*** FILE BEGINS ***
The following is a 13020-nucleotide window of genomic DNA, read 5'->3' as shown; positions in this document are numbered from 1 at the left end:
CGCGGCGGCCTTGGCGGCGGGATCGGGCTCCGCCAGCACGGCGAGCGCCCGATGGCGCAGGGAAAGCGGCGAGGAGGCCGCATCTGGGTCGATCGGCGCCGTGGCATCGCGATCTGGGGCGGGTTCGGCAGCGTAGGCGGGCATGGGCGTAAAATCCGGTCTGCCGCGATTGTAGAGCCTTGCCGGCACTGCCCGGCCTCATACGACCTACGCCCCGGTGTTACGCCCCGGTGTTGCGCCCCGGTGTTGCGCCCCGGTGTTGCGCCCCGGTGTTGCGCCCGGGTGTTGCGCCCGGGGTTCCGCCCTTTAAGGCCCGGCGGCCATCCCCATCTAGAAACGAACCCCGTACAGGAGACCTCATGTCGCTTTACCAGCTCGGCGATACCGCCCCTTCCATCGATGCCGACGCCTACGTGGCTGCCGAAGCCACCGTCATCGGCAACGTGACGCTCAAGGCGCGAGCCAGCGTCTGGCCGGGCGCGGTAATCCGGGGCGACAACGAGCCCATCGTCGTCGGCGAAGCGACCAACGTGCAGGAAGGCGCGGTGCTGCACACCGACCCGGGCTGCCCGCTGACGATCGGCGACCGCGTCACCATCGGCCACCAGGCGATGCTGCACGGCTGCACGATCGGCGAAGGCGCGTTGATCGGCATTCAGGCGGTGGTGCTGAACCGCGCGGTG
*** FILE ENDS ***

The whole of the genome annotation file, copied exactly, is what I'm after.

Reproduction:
The following is a 13020-nucleotide window of genomic DNA, read 5'->3' as shown; positions in this document are numbered from 1 at the left end:
CGCGGCGGCCTTGGCGGCGGGATCGGGCTCCGCCAGCACGGCGAGCGCCCGATGGCGCAGGGAAAGCGGCGAGGAGGCCGCATCTGGGTCGATCGGCGCCGTGGCATCGCGATCTGGGGCGGGTTCGGCAGCGTAGGCGGGCATGGGCGTAAAATCCGGTCTGCCGCGATTGTAGAGCCTTGCCGGCACTGCCCGGCCTCATACGACCTACGCCCCGGTGTTACGCCCCGGTGTTGCGCCCCGGTGTTGCGCCCCGGTGTTGCGCCCCGGTGTTGCGCCCGGGTGTTGCGCCCGGGGTTCCGCCCTTTAAGGCCCGGCGGCCATCCCCATCTAGAAACGAACCCCGTACAGGAGACCTCATGTCGCTTTACCAGCTCGGCGATACCGCCCCTTCCATCGATGCCGACGCCTACGTGGCTGCCGAAGCCACCGTCATCGGCAACGTGACGCTCAAGGCGCGAGCCAGCGTCTGGCCGGGCGCGGTAATCCGGGGCGACAACGAGCCCATCGTCGTCGGCGAAGCGACCAACGTGCAGGAAGGCGCGGTGCTGCACACCGACCCGGGCTGCCCGCTGACGATCGGCGACCGCGTCACCATCGGCCACCAGGCGATGCTGCACGGCTGCACGATCGGCGAAGGCGCGTTGATCGGCATTCAGGCGGTGGTGCTGAACCGCGCGGTG